On Christmas day, a Nigerian man tried to ignite some kind of explosive device as a Northwest Airlines flight from Amsterdam to Detroit began its landing (Northwest is now owned by Delta (DAL). This apparent terrorist act could mean more problems for airlines in 2010.
Passengers subdued the man, who was then arrested, and it is hard to tell at this point whether the device could have been detonated. The news media is already speculating about whether this is an isolated incident or part of an larger plan, perhaps by al-Qaida, to bring down aircraft flown by US and other Western carriers.
Just 10 days earlier, The International Air Transport Association, which represents 230 airlines from around the world, put out a report that predicted the industry would have a $5.6 billion loss in 2010 based on high fuel prices and relatively low passenger volume.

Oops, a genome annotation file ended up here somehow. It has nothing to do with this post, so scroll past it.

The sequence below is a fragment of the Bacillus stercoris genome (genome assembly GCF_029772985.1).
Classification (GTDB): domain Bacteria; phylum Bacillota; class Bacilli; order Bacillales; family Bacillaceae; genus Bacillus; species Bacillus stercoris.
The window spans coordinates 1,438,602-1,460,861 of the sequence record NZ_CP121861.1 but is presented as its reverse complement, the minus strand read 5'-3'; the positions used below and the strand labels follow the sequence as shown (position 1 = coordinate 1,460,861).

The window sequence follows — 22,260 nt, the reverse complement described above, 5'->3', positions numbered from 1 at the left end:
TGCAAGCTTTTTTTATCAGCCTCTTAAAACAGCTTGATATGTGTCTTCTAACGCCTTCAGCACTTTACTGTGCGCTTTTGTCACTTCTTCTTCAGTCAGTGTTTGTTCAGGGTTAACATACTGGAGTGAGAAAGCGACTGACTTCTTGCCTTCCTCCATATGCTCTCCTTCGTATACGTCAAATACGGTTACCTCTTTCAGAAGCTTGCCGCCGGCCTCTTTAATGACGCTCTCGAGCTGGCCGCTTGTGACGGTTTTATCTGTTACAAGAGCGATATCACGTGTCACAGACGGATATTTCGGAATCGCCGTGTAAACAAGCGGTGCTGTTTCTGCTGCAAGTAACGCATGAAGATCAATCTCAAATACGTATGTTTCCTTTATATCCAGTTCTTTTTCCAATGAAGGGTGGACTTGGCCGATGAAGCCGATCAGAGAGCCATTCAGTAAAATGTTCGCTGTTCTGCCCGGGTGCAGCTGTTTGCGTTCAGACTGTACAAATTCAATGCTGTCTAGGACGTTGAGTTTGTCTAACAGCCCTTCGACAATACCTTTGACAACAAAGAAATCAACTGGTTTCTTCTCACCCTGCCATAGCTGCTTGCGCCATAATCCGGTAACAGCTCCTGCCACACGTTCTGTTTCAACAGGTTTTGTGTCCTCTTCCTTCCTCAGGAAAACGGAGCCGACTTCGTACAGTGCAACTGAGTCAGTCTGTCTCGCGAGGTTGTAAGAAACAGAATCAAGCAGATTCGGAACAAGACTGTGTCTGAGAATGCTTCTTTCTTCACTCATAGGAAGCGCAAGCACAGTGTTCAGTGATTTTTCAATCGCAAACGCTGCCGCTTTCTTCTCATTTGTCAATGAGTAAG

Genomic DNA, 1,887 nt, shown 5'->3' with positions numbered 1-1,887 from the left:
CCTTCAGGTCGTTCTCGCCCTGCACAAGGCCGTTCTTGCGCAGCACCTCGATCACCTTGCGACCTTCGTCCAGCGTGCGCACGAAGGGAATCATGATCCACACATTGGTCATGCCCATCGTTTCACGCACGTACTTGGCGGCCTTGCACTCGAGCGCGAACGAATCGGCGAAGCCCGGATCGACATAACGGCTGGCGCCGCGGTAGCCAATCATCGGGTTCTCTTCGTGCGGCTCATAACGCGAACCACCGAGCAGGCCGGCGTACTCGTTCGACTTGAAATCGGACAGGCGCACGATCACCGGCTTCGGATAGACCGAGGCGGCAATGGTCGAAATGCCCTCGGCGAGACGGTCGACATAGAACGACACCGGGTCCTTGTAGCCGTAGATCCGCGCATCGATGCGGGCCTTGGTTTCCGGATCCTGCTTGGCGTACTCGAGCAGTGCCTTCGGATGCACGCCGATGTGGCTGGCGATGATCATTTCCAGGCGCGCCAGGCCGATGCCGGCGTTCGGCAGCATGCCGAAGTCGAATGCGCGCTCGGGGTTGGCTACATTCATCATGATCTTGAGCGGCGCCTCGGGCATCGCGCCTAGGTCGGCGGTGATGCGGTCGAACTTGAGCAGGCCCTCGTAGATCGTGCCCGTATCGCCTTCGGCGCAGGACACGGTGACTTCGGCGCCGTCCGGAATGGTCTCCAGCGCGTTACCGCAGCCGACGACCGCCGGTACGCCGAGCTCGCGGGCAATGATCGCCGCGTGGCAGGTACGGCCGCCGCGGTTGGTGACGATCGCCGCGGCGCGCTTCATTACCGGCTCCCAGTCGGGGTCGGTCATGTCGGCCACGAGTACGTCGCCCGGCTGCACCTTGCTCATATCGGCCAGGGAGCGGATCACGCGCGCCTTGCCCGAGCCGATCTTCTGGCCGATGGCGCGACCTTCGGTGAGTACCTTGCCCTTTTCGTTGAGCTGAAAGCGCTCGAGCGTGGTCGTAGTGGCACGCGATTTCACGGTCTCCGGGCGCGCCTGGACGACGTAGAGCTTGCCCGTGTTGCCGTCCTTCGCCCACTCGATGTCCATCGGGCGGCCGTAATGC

This forecast did not take into account events like hijackings and terrorism because they are random and their effects are hard to measure. It is certainly not hard to prove that an act of terrorism on an airline means heightened airport security, making travel more stressful and inconvenient for passengers. It also means some passengers will think twice about flying for safety reasons. Both factors crimp consumer demand for air travel.
It has been eight years since a passenger tried to set off a shoe bomb on an American Airlines (AMR) flight. It may be another eight years before there is another such attempt. But the airline industry is financially fragile and anything the cuts into the public’s confidence in flying could depress passenger traffic more than the industry has estimated.
By: DOUGLAS MCINTYRE